New owl species confirmed on African island


After its existence was confirmed in 2016, a new endemic species of owl has been described from Príncipe Island in the Gulf of Guinea.

Príncipe Scops Owl joins seven other bird species endemic to to the island. It is one of two owls endemic to the Democratic Republic of São Tomé and Príncipe, with the São Tomé Scops Owl only found on the island of São Tomé.

Researchers have suspected the existence of Príncipe Scops Owl since 1998 but it seems local people may have encountered the bird as long ago at 1928. Its binomial name, Otus bikegila, is a nod to parrot-trapper turned park ranger Ceciliano do Bom Jesus, known affectionately as Bikegila.

The researchers said: "The discovery of Príncipe Scops Owl was only possible thanks to the local knowledge shared by Bikegila and by his unflinching efforts to solve this long-time mystery. As such, the name is also meant as an acknowledgment to all locally-based field assistants who are crucial in advancing the knowledge on the biodiversity of the world."

In the description of the new paper in ZooKeys, the team led by Martin Melo, Bárbara Freitas and Angelica Crottini described the owl's morphology, genetics and vocalisations. It occurs in rufous and grey-brown morphs but its rapidly repeated tuu note was what proved crucial in its discovery, with birds often heard duetting just after dusk.

Results of an island-wide survey for the species have been published in Bird Conservation, revealing that the owl is only found in the relic old-growth forest on the south side of Príncipe. It prefers lower elevations, further limiting its range, which amounts to just 15 sq km.

However, in that small area a remarkable density of 1,000-1,500 birds is estimated to survive. Because of its tiny range, some of which is due to be impacted by the construction of a hydroelectric dam, it has been recommended for Critically Endangered status on the IUCN Red List.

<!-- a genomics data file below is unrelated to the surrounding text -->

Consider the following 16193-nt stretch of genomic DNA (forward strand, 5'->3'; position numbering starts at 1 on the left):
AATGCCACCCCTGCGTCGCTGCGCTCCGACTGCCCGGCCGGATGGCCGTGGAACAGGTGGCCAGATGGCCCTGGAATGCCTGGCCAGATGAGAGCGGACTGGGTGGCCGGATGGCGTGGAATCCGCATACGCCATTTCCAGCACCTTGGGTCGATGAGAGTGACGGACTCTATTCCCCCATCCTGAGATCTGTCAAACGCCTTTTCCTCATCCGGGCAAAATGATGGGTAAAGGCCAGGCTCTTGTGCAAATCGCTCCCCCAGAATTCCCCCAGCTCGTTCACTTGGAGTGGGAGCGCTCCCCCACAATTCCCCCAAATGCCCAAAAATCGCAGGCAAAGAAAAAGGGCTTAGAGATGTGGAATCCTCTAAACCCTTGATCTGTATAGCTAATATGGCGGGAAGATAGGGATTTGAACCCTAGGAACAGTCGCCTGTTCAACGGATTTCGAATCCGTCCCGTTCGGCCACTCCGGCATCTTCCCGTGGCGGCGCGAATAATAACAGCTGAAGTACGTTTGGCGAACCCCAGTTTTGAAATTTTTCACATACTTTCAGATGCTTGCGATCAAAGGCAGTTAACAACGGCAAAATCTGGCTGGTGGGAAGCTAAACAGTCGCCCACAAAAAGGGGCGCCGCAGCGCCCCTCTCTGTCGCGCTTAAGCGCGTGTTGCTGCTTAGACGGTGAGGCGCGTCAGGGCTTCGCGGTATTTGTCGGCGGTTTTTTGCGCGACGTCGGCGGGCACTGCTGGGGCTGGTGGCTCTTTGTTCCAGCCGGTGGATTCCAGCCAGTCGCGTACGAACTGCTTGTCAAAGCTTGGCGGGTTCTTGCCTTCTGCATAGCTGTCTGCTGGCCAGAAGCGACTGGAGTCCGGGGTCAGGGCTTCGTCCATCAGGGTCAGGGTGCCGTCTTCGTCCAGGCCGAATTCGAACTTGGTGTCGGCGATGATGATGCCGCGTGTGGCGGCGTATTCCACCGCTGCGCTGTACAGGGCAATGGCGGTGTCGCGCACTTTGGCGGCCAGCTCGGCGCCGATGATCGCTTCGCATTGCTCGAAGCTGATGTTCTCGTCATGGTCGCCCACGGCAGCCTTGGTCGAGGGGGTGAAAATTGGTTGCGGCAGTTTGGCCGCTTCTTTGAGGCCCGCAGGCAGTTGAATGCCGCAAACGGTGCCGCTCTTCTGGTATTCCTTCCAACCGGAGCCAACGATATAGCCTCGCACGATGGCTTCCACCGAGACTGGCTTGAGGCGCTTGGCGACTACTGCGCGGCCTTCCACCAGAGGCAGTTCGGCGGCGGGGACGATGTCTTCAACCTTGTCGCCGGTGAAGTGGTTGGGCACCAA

Further monitoring will take place using tried-and-tested autonomous sound recording equipment to work out the species' population trends.

The researchers said: "On a positive note, the area of occurrence of Príncipe Scops Owl is fully included within the Príncipe Obô Natural Park, which will hopefully help secure its protection."

They added: "Although it may seem odd for a bird species to remain undiscovered for science for so long on such a small island, this is by no means an isolated case when it comes to owls."

"The discovery of a new bird species is always an occasion to celebrate," they said, but added: "In this age of human-driven extinction, a major global effort should be undertaken to document what may soon not be anymore."

The team put the discovery down as an example of how "curiosity-driven endeavour is more likely to succeed when coupled with local ecological knowledge, the participation of keen amateur naturalists, and persistence".

Other Otus species that have eluded scientists for decades include Anjouan Scops Owl and Flores Scops Owl, both rediscovered in the 1990s after no firm reports since the late 19th century.



  • Martim Melo et al. 2022. A new species of scops-owl (Aves, Strigiformes, Strigidae, Otus) from Príncipe Island (Gulf of Guinea, Africa) and novel insights into the systematic affinities within Otus, ZooKeys. DOI: 10.3897/zookeys.1126.87635
  • Bárbara Freitas et al. 2022. The recently discovered Principe Scops-owl is highly threatened: distribution, habitat associations, and population estimates, Bird Conservation International. DOI: 10.1017/S0959270922000429

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